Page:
History of Dental Bridges and Dentures By John Meola on April 02, 2019

Digital image cross-section of dental implant and crown placementSince the dawn of humanity, civilizations have attempted to replace missing teeth. Fortunately, dentistry has come a long way since then. Today, our team at Dental Associates of New England in Boston, MA explores a brief history of dental bridges and dentures.

We also explain how modern teeth replacement, such as dentures, bridges, and dental implants, can preserve your smile and oral health for years to come.

Teeth Replacement in the Ancient World

Archaeological evidence shows that several civilizations, in all parts of the world, explored ways to replace missing teeth. About 4,000 years ago in China, people carved bamboo into tooth-shaped pegs, then used them to complete their smile.

By 1500 BC, the Egyptians were using gold and silver wire to thread artificial teeth together. These early versions of dental bridges were then secured to adjacent teeth to fill in gaps and spaces. As you can imagine, this type of teeth replacement did not improve bite function or oral health, though it did enhance aesthetics.
In 7th century northern Italy, the Etruscans created the first recorded version of dentures. To do this, animal or human teeth were held together with gold bands, then placed in the mouth.

It was not uncommon in the ancient world to use animal and human teeth to replace a person’s missing teeth. Unsurprisingly, this method led to oral infections and other complications. However, as we will see in the section below, this practice continued well into the 18th century and beyond.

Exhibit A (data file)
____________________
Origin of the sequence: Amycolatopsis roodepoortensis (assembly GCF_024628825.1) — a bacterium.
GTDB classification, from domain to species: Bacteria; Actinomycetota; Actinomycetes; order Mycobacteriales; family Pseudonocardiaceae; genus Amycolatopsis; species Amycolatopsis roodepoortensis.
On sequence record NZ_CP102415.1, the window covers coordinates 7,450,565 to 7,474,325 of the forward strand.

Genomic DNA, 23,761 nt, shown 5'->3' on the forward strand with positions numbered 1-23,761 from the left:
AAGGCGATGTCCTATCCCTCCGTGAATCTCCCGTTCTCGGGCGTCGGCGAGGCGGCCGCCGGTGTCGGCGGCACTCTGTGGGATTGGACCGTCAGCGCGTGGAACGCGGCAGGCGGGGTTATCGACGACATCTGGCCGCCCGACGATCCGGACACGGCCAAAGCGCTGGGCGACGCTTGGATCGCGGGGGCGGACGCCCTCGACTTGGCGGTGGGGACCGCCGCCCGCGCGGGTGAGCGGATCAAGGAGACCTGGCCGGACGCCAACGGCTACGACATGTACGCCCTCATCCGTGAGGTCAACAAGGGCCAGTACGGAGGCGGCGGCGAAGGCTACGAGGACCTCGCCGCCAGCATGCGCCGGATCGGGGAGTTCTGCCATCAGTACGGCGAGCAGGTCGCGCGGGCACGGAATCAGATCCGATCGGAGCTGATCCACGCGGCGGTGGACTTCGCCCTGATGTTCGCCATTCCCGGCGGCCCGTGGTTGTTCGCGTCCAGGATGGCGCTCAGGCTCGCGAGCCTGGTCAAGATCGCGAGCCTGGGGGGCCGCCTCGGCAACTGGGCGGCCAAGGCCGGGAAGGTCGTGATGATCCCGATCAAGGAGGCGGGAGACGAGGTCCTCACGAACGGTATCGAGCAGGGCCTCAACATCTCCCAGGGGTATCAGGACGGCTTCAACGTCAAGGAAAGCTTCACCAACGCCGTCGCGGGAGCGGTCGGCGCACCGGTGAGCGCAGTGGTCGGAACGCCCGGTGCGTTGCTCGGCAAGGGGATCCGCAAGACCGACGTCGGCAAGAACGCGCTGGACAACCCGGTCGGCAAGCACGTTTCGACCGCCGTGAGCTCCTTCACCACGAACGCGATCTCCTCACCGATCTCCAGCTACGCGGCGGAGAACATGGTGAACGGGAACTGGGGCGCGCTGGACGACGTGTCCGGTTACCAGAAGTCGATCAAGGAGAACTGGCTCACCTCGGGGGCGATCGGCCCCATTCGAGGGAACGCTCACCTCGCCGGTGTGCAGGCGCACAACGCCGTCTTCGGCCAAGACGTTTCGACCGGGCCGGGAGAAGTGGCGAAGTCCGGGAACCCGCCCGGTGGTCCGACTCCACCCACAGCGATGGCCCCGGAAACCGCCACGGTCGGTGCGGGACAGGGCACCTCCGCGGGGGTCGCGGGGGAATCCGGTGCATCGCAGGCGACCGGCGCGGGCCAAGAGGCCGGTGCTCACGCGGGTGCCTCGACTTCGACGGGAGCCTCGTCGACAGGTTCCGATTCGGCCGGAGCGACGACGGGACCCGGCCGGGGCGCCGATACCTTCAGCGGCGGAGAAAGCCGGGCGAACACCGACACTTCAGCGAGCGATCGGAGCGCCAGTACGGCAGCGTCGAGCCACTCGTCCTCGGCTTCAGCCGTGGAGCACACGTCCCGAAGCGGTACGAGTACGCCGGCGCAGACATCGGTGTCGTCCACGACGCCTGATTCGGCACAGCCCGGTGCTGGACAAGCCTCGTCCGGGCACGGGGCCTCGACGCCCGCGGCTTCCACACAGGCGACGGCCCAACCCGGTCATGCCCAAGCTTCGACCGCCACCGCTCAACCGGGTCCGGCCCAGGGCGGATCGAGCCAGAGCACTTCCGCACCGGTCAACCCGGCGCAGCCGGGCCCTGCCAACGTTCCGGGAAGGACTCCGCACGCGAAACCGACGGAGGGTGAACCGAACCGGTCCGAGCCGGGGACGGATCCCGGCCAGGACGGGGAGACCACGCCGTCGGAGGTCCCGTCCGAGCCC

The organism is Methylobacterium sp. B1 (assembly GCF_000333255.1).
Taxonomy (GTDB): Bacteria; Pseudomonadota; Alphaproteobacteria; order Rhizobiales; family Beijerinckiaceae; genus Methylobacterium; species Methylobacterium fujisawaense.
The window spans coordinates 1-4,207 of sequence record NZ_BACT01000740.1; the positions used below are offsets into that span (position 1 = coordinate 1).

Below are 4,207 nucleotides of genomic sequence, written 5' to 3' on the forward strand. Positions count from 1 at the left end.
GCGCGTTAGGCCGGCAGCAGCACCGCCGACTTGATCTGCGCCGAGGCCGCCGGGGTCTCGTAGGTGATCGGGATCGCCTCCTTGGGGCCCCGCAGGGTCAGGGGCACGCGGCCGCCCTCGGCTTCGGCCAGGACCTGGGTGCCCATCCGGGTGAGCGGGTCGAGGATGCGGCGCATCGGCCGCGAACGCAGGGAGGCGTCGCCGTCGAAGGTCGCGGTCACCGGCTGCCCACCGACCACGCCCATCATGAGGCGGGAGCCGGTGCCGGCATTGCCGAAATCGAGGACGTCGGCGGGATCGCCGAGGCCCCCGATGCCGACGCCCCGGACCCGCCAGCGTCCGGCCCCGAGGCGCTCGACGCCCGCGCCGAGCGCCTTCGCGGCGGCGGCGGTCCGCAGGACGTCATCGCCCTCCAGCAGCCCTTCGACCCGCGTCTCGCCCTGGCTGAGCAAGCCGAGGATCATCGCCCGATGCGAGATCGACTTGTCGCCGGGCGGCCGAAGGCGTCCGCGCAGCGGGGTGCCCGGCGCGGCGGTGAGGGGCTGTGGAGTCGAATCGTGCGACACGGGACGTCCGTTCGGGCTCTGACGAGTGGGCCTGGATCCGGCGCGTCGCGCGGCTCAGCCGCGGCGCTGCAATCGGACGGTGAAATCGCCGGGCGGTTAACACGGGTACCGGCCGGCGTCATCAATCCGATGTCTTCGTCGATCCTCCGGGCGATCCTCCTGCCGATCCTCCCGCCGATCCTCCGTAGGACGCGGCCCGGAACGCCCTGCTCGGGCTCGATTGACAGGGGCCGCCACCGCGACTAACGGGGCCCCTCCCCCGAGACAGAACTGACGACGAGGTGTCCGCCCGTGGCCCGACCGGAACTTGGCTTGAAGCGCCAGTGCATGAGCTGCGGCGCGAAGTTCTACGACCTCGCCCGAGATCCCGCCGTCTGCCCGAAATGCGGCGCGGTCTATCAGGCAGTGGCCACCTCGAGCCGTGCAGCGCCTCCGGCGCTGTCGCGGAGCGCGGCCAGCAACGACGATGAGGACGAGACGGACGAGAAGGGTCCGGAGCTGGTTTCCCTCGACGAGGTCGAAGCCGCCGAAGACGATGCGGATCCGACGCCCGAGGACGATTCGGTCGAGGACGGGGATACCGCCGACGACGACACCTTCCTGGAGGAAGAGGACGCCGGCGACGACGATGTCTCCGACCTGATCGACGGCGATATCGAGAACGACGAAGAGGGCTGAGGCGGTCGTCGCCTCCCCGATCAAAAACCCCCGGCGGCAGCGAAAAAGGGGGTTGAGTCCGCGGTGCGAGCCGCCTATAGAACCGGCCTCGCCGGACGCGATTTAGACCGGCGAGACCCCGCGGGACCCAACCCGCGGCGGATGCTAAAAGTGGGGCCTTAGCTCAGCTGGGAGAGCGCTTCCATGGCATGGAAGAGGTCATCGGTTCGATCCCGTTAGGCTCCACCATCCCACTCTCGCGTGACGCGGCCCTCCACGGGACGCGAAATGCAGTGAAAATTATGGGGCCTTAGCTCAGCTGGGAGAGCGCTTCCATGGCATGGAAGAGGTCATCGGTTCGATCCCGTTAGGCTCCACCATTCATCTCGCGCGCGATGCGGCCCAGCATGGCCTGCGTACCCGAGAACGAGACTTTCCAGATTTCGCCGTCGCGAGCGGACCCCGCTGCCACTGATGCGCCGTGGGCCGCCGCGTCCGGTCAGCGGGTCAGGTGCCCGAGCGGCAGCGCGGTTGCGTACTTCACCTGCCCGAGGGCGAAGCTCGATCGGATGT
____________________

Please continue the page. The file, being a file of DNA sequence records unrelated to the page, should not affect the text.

18th Century Teeth Replacement Methods

Human teeth became such a commodity in the 18th century that some individuals resorted to graverobbing to obtain them. Poor people even began selling their own teeth to those who would pay enough money for them. Eventually, other natural materials, such as bone, horn, and ivory, were used to achieve similar results.

George Washington’s Dentures

George Washington had oral health problems his entire life, and famously wore dentures for much of his political career. Contrary to legend, however, his dentures were not wooden.

He wore several different sets of dentures through the years, including an appliance crafted from donkey and human teeth. At the time of his presidency, he wore dentures made from hippopotamus ivory.

19th Century Innovations

In the 19th century, great strides were made in the field of dentistry. During this time, doctors began using porcelain to craft dental restorations. Unfortunately, porcelain was much too brittle to last long-term, and the appliances were so white that they appeared unnatural.

Modern Dental Materials

Eventually, medical-grade ceramic would become the norm. As a result, dentists could create strong, natural-looking crowns and bridges. Acrylic resin became the go-to material for dentures, and it is still used today.

Implant-supported Restorations

In the mid 1900s, Dr. Per Ingvar Brånemark, a Swedish physician, discovered that titanium integrates with bone tissue for a secure bond. He placed the first dental implant in a human volunteer.

Since then implants have become the most successful, longest-lasting teeth replacement option available. Implants can support crowns, bridges, and dentures.

Schedule an Appointment Today

Missing teeth can affect your appearance, and they can also compromise your health and bite function. To explore your teeth replacement options, schedule a visit at Dental Associates of New England. Contact us online or call us at one of our two Boston office locations.

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Dental Associates of New England

At Dental Associates of New England, we have a team of talented experts in restorative and cosmetic dental care who can give you the dazzling and healthy smile you deserve. We are affiliated with many prestigious organizations, including:

  • American Academy of Cosmetic Dentistry
  • American Board of Oral and Maxillofacial Surgery
  • The American Academy of Periodontology

For more information about our services, contact our office online or call (781) 890-4900 today.

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